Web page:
[Editor's Note: Please welcome BrainRants, Stuph Maphia™. Funny story. A few weeks ago 1jaded1 asked me if I read BrainRants. I thought she was confused and meant brainsnorts, and I said yes without further thought. Then a day or two later I received a comment from BrainRants and then realized that I was the one who was confused. Sorry, Jaded. If it's any consolation this just proves you're smarter than me. Take that for what it's worth, which isn't much.
See? I’m a member!
In the short time I’ve been following BrainRants I’ve found him to be witty, intelligent, articulate, hilarious, and crude. And that’s my kind of people. He has since become a member of the Maphia™ and I’m now a card-carrying member (huh huh) of the Rants Army™.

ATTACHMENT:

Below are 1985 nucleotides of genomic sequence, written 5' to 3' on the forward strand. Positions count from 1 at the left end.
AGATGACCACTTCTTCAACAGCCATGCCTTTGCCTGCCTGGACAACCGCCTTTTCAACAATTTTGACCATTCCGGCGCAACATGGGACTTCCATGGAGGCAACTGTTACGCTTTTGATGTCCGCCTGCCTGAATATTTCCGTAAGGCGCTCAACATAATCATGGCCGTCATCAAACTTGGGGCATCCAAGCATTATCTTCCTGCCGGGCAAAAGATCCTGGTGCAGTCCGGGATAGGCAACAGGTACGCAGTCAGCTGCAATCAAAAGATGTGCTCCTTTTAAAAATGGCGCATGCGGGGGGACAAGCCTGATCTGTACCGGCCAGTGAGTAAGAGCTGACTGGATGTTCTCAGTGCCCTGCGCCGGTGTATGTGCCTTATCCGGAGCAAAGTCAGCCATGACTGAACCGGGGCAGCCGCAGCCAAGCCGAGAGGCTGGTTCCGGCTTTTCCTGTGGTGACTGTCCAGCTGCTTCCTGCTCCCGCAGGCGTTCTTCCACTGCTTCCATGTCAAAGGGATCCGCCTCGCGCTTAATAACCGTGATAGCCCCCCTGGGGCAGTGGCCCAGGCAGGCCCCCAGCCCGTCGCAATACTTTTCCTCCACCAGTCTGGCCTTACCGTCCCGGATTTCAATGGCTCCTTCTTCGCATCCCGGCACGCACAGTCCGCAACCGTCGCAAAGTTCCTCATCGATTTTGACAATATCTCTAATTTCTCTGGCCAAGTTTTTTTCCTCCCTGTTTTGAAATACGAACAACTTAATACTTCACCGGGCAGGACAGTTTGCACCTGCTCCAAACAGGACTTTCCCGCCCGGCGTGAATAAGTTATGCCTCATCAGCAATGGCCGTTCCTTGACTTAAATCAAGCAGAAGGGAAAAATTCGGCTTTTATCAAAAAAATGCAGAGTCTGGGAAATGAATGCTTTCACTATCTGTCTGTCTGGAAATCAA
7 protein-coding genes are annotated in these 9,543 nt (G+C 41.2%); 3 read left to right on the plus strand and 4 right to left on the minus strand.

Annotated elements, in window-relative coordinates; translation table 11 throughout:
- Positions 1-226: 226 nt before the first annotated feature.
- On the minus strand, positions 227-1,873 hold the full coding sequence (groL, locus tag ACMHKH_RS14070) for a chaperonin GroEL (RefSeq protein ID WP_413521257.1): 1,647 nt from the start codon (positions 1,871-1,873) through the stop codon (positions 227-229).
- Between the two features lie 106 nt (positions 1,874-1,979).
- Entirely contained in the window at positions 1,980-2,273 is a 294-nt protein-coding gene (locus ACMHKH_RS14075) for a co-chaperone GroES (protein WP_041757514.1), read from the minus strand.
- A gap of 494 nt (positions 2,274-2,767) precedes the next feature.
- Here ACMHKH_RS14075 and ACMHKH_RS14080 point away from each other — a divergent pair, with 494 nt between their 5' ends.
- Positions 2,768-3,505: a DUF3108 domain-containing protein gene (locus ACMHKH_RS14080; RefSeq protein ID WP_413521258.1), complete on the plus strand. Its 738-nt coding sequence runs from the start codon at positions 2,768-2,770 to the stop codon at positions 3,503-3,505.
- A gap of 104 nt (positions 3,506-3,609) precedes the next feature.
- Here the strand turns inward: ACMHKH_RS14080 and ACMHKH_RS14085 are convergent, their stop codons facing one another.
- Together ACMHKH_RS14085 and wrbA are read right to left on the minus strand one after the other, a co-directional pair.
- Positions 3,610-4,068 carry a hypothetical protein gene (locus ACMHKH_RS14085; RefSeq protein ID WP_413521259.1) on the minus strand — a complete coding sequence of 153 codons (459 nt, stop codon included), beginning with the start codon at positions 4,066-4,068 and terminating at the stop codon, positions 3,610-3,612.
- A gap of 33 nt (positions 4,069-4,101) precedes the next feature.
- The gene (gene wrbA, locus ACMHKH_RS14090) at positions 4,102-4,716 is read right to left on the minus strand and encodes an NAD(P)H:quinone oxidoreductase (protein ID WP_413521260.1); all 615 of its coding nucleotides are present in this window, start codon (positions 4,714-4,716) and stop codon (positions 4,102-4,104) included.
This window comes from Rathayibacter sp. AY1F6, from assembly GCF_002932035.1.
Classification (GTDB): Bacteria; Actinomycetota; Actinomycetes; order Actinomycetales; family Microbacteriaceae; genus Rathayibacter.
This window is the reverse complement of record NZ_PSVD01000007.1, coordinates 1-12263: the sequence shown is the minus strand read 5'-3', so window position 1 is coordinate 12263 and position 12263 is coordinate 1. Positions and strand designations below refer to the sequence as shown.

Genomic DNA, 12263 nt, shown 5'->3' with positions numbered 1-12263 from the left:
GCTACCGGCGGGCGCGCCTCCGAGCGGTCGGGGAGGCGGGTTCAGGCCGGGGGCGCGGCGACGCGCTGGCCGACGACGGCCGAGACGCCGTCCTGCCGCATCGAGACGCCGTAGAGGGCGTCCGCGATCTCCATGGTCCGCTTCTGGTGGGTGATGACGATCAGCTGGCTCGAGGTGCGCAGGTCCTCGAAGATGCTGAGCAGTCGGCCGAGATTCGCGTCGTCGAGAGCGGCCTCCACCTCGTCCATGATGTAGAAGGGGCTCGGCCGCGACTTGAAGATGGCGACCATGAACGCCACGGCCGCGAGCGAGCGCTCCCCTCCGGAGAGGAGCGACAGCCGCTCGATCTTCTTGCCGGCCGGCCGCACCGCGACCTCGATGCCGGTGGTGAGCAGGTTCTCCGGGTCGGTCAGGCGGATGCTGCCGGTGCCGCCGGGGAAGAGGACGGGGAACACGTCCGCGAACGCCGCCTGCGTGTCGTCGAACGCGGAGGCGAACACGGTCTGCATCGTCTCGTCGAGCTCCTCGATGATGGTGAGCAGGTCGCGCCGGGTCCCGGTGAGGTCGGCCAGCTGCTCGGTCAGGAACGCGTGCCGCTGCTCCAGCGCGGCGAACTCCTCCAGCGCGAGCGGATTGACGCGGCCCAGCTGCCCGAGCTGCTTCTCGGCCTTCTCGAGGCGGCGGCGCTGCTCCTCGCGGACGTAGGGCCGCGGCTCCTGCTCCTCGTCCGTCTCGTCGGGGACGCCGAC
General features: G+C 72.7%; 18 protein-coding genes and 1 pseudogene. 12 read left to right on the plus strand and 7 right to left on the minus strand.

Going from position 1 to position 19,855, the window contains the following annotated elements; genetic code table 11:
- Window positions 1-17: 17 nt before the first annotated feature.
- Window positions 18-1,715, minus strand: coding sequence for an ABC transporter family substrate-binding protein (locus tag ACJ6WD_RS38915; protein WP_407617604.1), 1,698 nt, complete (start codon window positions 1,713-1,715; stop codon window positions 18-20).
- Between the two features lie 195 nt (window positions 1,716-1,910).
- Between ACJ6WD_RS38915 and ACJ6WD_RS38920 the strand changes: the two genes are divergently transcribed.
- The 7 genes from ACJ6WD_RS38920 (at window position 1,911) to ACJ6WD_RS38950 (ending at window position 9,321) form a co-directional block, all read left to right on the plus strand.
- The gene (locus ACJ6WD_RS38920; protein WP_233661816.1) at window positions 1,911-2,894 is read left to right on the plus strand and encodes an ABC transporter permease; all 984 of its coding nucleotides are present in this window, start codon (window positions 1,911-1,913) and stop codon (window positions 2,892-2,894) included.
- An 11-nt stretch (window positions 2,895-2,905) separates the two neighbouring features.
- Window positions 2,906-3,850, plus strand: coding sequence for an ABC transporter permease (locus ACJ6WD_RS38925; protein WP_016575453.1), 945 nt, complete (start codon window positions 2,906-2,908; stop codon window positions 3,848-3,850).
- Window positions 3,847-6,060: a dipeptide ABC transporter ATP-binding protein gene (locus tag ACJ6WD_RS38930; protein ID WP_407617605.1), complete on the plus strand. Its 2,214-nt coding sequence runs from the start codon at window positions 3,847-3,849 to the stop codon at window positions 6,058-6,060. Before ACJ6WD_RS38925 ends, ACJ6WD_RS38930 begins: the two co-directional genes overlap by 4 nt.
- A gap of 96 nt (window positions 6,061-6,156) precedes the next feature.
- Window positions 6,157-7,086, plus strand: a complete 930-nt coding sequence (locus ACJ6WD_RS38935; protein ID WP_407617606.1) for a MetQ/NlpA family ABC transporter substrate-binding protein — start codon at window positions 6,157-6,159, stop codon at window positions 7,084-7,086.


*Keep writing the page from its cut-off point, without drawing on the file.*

As always, folks, please ensure you visit our guest’s blog and click on the almighty follow button. You’ll be sorry if you don’t. Hell, you may even become a card-carrying member, like me.]
“The right of the people to be secure in their persons, houses, papers, and effects, against unreasonable searches and seizures, shall not be violated, and no Warrants shall issue, but upon probable cause, supported by Oath or affirmation, and particularly describing the place to be searched, and the persons or things to be seized.” — Fourth Amendment to the Constitution of the United States
I wrote a glib piece about proposed Amendments to our (American) Constitution a while ago as a lark, not really paying attention to the news article I read that sparked the idea. I found several respondent notions about strengthening privacy rights but ignored them. Then I came across another series of articles Continue reading »